Pit bull terriers: A year in review

This year there’s more great news coming from the world of pit-bull-type dogs than ever before. The strides being made on their behalf are ramping up. These dogs have some of the best and the brightest in animal advocacy on their side. This holiday season, it is with great wiggle-butt enthusiasm that we bring you some of our most riveting stories of pit bull terriers.

The Christmas Puppies

What could be more fitting for a holiday pit bull terrier tribute than revisiting the dogs dubbed the Christmas Puppies? Rescued from an abusive owner, Jack, Maggie and Madeline overcame their trials and tribulations thanks in part to the Court Case Dog program. The program was spearheaded by Best Friends, Safe Humane Chicago in conjunction with D.A.W.G., and Chicago Animal Care and Control (CACC) to help canine victims of animal cruelty or neglect. From hopeless to ho-ho-ho home for the holidays, read about the puppies' amazing journey in A trio transformed.

Little Red, Vicktory dog
Little Red

Vicktory dog stars

A collection of favorite stories about pit bull terriers would not be complete without including an update on the Vicktory dogs. The Vicktory dogs are, of course, the victims of a dog-fighting ring housed on Michael Vick’s property. They were the first high-profile dogs to be evaluated and sent to rescues across the country from such a bust. Many of the dogs have found their way into loving homes, and some are even finding jobs as therapy dogs.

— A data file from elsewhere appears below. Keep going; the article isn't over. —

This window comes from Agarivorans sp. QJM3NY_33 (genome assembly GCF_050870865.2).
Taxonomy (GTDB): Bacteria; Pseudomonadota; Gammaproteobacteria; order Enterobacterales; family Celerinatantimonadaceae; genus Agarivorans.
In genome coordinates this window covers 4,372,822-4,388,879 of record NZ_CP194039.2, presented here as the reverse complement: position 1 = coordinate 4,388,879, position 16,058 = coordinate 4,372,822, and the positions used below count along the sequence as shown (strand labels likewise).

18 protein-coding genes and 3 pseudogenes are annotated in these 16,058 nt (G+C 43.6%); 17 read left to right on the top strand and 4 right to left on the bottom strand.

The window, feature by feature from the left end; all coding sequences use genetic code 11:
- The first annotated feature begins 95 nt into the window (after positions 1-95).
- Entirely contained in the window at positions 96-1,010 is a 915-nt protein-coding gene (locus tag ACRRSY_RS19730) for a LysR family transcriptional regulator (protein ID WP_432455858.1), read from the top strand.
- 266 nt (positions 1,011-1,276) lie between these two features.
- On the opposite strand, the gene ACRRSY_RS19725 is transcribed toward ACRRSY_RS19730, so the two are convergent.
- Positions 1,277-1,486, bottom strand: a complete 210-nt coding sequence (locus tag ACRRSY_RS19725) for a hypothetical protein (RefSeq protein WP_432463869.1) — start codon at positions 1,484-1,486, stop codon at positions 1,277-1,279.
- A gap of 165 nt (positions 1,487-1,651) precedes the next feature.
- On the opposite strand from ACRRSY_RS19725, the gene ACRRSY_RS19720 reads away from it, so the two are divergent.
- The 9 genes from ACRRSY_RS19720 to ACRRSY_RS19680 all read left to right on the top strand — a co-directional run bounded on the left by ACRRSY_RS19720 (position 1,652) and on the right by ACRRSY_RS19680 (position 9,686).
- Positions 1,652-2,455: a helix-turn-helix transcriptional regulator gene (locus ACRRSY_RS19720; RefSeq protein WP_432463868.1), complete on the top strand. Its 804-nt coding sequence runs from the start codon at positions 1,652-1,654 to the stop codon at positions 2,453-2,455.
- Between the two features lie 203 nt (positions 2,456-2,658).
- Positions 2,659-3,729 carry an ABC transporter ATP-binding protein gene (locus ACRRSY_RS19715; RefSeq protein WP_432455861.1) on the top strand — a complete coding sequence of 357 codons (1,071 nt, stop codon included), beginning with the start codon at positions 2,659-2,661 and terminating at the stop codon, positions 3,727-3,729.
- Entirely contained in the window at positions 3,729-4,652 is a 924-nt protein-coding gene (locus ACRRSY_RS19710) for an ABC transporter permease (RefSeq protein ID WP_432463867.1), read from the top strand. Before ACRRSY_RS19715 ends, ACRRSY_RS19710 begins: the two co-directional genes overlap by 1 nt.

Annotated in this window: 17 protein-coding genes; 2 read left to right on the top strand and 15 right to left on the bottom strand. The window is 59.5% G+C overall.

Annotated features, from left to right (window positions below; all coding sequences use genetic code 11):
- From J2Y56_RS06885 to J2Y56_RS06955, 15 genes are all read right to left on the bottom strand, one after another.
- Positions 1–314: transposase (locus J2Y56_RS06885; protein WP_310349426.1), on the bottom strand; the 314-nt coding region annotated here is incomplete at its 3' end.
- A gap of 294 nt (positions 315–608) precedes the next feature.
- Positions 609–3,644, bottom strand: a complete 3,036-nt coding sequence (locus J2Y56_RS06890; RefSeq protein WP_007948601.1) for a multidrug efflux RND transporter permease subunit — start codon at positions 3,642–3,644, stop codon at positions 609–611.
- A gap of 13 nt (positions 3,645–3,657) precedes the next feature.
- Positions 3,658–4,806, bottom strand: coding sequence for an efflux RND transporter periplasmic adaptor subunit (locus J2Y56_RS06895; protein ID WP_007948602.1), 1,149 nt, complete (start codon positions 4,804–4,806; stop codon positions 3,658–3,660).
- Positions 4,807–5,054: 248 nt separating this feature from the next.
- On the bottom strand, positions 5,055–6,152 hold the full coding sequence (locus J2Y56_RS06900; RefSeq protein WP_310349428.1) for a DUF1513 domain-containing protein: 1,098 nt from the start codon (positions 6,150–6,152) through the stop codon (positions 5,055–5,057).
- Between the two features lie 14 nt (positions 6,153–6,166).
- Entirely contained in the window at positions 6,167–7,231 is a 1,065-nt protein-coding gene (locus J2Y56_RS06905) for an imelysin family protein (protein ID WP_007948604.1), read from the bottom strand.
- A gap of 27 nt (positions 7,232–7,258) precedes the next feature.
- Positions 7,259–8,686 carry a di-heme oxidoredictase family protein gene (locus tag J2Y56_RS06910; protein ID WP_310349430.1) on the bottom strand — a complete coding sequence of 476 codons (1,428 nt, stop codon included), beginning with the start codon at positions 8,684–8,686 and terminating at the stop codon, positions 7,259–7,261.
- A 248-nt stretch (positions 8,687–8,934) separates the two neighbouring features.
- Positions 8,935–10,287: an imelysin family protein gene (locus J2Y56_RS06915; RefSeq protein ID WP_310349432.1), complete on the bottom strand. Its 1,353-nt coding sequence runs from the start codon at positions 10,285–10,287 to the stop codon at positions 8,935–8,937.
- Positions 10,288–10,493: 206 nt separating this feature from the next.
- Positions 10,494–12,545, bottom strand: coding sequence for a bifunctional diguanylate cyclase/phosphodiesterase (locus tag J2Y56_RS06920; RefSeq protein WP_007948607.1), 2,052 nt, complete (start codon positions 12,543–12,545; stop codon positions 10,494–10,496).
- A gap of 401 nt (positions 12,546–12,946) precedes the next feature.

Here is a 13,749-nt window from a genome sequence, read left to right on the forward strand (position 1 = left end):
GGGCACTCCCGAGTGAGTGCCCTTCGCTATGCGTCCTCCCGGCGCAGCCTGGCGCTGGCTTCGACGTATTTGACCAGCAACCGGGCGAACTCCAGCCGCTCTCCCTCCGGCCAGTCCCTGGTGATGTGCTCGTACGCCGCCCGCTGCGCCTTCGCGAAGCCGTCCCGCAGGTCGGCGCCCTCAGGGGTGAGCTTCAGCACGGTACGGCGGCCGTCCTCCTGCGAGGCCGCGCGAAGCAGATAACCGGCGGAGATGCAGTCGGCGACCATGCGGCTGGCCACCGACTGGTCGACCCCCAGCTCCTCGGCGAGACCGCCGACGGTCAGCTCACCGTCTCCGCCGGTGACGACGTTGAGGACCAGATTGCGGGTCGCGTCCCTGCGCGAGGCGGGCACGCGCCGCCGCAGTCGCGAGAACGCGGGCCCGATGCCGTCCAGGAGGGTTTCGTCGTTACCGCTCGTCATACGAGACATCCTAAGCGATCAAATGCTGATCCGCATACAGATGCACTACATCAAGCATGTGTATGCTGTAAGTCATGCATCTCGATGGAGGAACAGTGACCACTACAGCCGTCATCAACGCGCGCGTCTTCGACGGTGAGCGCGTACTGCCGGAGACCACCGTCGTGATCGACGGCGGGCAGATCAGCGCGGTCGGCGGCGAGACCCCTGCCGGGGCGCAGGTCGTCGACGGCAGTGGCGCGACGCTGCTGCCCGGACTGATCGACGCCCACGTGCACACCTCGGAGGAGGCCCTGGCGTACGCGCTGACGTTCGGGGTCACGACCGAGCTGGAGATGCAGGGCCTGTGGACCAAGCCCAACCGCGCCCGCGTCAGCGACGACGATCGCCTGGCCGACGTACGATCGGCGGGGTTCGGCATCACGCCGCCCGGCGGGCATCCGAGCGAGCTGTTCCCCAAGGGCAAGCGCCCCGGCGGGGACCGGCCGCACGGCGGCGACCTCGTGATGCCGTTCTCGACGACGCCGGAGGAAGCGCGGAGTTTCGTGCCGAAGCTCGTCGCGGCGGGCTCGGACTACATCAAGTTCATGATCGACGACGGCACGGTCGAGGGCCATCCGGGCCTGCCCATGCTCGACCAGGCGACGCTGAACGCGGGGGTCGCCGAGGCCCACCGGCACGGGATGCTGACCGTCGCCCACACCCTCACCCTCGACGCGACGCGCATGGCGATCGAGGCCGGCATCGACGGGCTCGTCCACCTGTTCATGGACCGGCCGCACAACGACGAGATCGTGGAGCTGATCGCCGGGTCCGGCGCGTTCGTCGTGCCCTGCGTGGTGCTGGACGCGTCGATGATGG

Each of the Vicktory dogs at the Sanctuary is required to pass the Canine Good Citizen test in order to be adopted, and this year two Vicktory dog stars passed with flying colors. 

Angels in uniforms

Too often, pit bull terriers have to beat incredible odds just to survive. In South Carolina, for example, a suspected dog-fighting ring was detected and the animals were seized. Sure, the easiest thing to do might have been to put the dogs down. But the right thing to do was get them evaluated, rehabilitated and re-homed. Read why Sheriff Leon Lott is a leader in law enforcement.

A good read

A real bow in the quiver against animal brutality comes in the form of a new manual to humanely manage dogs in communities nationwide. Best Friends own Cynthia Bathurst and Ledy VanKavage co-wrote "The Problem of Dog-Related Incidents and Encounters," a partner project with the U.S. Department of Justice’s COPS program. The instructional manual provides information for law enforcement nationwide on how to humanely handle dogs without resorting to lethal force. This one manual will save countless lives and curtail avoidable trauma before it occurs, and that’s just a gift that keeps on giving.

Totally law-some

Few things in life guarantee as much sustainable change in the lives of pit-bull-type dogs than legislation. In 2011, Florida governor Rick Scott signed into law Senate Bill 772. The law repeals the instant death sentence for the victims of dog fighting and encourages lifesaving evaluations in its stead.

Another groundbreaking move is taking place in Ohio, where House Bill 14 is railing against the Buckeye state’s automatic dangerous dog designation for dogs unfortunate enough to be born looking like a pit-bull-type dog. People, organizations, and celebrities like Willie Nelson have rallied for the cause.

Woof, it’s Walter

A wonderful dog who embodies the spirit of why so many people get involved in animal welfare is Walter. When Lynn Ready met Walter, she knew he was a keeper. Then he took her expectations to the next level when he became a therapy dog who has been affectionately called Walter the Elderbull. His story caps this year’s list of favorite pit bull terrier stories with a big Walter "woof!"

Pit bull terrier initiatives

Best Friends Animal Society is working throughout the country to help pit bull terriers, who are battling everything from a media-driven bad reputation to ineffective and expensive legislation. Best Friends hopes to end discrimination against all dogs. Dogs are individuals and should be treated as individuals. Learn more.